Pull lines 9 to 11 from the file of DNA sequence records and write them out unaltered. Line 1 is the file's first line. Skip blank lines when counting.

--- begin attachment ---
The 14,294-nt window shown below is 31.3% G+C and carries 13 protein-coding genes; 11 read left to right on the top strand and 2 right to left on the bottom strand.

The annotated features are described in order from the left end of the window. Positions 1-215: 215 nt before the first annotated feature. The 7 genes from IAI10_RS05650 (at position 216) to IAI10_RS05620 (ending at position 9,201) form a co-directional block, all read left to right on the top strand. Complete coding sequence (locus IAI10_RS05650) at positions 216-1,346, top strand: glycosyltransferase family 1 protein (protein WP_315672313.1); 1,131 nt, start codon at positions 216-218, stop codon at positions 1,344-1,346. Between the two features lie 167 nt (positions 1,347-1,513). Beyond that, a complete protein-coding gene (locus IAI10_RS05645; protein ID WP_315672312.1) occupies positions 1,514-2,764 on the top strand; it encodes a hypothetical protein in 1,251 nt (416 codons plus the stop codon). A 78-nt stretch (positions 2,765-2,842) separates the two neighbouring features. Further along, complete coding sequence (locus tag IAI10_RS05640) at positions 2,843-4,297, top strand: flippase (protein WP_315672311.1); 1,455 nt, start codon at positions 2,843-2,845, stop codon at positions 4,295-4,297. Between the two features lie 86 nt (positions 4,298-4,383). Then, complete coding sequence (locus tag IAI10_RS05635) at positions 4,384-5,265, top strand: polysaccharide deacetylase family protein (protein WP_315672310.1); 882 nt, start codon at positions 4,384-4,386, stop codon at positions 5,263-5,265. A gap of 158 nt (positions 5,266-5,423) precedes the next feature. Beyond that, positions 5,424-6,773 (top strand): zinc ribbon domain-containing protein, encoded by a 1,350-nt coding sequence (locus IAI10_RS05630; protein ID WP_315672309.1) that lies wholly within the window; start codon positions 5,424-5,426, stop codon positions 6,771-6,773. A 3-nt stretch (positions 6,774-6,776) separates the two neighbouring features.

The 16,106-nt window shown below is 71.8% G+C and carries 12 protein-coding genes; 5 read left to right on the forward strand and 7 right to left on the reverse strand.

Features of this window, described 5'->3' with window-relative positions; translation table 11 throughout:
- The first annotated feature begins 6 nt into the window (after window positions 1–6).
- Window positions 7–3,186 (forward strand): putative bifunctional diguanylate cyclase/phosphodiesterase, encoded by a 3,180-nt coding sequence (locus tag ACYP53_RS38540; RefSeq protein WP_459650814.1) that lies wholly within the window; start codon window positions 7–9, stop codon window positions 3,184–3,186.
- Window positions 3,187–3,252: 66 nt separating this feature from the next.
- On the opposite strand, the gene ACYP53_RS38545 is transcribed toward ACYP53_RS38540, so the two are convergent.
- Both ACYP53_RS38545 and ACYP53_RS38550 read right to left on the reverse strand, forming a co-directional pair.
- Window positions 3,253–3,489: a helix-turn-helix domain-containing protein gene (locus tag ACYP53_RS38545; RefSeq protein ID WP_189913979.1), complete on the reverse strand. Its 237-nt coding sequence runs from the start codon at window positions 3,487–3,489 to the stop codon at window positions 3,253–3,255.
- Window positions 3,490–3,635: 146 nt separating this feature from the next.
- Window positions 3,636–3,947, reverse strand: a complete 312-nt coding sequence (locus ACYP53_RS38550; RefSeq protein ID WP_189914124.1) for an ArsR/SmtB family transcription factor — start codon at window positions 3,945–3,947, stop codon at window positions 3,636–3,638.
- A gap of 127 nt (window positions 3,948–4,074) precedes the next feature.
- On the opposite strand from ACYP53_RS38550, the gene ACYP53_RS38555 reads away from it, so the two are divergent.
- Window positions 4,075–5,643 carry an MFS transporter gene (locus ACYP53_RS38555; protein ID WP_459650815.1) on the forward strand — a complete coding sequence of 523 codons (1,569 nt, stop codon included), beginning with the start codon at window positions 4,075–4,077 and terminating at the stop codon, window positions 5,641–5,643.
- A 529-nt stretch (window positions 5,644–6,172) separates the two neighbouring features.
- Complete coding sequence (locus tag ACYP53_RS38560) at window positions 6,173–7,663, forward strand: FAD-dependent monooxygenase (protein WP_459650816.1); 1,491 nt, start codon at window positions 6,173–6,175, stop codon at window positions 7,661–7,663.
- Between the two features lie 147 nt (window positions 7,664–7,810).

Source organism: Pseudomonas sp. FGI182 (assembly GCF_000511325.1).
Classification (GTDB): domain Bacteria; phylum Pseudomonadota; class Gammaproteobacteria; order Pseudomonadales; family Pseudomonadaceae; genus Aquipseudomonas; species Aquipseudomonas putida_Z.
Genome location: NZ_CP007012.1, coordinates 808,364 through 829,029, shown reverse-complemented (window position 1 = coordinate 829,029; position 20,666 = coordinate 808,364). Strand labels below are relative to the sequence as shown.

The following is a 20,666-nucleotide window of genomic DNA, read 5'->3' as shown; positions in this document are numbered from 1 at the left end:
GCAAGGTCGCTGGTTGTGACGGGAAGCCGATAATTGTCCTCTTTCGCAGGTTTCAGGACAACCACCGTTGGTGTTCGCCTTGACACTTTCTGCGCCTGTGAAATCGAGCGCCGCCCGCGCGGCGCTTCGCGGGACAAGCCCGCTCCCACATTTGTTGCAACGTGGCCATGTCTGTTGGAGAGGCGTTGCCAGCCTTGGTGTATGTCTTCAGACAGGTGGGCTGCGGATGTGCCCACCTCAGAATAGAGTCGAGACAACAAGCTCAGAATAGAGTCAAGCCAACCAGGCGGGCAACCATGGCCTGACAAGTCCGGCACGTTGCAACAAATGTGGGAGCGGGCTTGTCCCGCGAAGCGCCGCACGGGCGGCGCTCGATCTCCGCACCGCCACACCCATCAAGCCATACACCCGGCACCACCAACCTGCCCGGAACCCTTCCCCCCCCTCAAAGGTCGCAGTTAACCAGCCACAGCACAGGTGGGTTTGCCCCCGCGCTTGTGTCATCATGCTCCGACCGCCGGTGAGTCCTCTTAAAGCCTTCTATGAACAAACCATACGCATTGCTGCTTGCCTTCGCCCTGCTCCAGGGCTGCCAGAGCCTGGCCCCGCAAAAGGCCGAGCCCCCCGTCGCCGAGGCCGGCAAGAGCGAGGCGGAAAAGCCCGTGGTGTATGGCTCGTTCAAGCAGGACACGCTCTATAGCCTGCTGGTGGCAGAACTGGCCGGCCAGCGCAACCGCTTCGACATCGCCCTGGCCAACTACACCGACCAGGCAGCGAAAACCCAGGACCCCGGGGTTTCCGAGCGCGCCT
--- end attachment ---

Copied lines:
- Both ACYP53_RS38545 and ACYP53_RS38550 read right to left on the reverse strand, forming a co-directional pair.
- Window positions 3,253–3,489: a helix-turn-helix domain-containing protein gene (locus tag ACYP53_RS38545; RefSeq protein ID WP_189913979.1), complete on the reverse strand. Its 237-nt coding sequence runs from the start codon at window positions 3,487–3,489 to the stop codon at window positions 3,253–3,255.
- Window positions 3,490–3,635: 146 nt separating this feature from the next.